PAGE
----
Alumni on the Front Lines

HSJMC grads find themselves covering major U.S. tragedies.

By Amanda Fretheim Gates and Katie Dohman

When a man opened re on a country music festival on Oct. 1, 2017, the Las Vegas Review Journal was immediately on the scene. Blake Apgar (B.A. ’16) covers the police beat for the newspaper and heard the shooting news over the scanner. He arrived at Mandalay Bay 10 minutes after the shooting ended. He followed Twitter for police updates and got swept up in the hotel’s lockdown. Jessie Bekker (B.A. ’17) covers health care and immigration for the Review Journal and received the call to come in late that evening. Other HSJMC alumni working on the coverage after the shooting included: Bridget Bennett (B.A. ’16), Elizabeth Brumley (B.A. ’15), Betsy Helfand (B.A. ’15), Arthur Kane (B.A. ’93), Ben Gotz (B.A. ’16) and Sam Gordon (B.A. ’14).

When tragedy strikes, journalists are some of the first people to get there, after the first responders. “It was 100 percent all hands on deck,” said Bekker. “Some went down to the Strip immediately to find out what was going on; we didn’t know the scale. Around midnight I went to the hospitals in the area but was not very successful—a lot of them were locked down, understandably. In the days that followed, everyone came in early and stayed as long as they could and did everything they could.”

Most of the Journal’s reporters on the scene that night were one to three years out of college, said Keith Moyer, editor in chief and former senior fellow for the Hubbard School. And even as a 40-year news veteran, Moyer said he wasn’t prepared to hear the final numbers of those dead and injured. “There’s no plan for that,” he said. “Whoever needs to be called is called, you don’t care what their beat is. We were an hour and 15 minutes from our print deadline.” While the Journal was able to hold off for an extra hour, they still had to go to print without the full details, updating the paper’s website throughout the night.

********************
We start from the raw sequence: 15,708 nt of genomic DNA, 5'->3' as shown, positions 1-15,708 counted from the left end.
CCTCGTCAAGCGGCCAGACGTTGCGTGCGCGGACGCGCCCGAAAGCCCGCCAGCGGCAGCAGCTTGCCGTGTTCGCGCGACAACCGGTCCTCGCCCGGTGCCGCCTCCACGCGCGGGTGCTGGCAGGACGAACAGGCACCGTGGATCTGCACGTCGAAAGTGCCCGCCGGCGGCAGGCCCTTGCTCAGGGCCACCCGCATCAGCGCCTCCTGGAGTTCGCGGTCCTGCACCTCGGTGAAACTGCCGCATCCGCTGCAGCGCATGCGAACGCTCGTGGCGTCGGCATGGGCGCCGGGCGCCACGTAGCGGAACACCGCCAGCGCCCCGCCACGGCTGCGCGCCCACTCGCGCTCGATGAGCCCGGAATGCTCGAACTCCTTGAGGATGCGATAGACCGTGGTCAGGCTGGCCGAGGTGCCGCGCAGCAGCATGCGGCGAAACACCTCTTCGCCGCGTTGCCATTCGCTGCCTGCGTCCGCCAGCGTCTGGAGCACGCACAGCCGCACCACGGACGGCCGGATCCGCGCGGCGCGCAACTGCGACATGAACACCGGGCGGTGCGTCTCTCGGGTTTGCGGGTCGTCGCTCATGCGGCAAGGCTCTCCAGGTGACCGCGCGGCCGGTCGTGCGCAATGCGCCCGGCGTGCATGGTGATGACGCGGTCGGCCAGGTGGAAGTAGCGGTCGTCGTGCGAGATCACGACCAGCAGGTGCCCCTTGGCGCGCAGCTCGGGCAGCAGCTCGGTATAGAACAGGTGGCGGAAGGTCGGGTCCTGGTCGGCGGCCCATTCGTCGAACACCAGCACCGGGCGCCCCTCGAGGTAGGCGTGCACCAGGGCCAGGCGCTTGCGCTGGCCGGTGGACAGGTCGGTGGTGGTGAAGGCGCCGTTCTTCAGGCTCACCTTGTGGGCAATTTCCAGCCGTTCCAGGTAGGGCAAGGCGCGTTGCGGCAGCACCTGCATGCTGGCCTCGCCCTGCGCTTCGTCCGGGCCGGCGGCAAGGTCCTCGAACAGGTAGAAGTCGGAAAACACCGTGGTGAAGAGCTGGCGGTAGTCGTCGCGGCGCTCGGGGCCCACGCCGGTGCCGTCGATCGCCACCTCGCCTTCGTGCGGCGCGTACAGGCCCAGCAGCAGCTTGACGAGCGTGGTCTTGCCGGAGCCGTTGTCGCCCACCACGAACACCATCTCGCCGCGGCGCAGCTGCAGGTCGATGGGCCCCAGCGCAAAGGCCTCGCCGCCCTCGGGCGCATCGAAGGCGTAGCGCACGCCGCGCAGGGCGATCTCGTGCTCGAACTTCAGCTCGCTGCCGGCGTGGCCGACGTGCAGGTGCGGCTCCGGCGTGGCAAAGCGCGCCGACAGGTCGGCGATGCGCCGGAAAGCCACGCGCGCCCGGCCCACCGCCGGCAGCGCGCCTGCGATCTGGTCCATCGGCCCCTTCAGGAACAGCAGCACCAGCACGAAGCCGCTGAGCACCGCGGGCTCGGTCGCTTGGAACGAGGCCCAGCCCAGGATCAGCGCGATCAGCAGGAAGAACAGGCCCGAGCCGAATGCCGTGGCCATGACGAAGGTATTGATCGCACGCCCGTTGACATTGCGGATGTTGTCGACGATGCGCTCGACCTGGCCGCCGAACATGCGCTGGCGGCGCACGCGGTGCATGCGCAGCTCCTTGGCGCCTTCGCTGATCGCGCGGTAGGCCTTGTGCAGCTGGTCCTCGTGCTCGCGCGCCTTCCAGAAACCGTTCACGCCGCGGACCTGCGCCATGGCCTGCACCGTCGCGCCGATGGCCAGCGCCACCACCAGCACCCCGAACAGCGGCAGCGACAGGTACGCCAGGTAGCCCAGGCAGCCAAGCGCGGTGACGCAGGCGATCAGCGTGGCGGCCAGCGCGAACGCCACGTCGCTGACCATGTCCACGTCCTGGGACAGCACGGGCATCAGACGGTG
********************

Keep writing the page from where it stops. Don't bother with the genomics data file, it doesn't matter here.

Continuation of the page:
Responsibility of Truth

Las Vegas Review Journal

Apgar and Bekker both agree that a frustrating aspect of covering a tragedy of magnitude is that, try as you might, the wrong information can still be published by other outlets. While the Journal handled the story with very specific standards—they only reported a death after talking to a reputable source—they still saw fake stories about people who were not victims. They also had to manage the influx of national media that arrived at the site of tragedy, stayed for a few days, then left.

“To see [incorrect stories] as a journalist is upsetting because it gives people a reason not to trust us,” Bekker said. “At the end of the day, national media can swoop in and cover this on the surface level, but we are the local paper of record. It’s our job to make sure that what we put out there is what people can turn to for years.”

The Journal wanted to write about more than just the deaths, Moyer said. Reporters attended funerals and looked to highlight the human spirit of the victims, first responders and heroes. “Our staff became a tight-knit staff that week and everyone left with an even higher respect for each other,” Moyer said. “Some of it you can teach, but some of it you’re born with. And we’re not going to be done with this story for a long time. We’re still here.”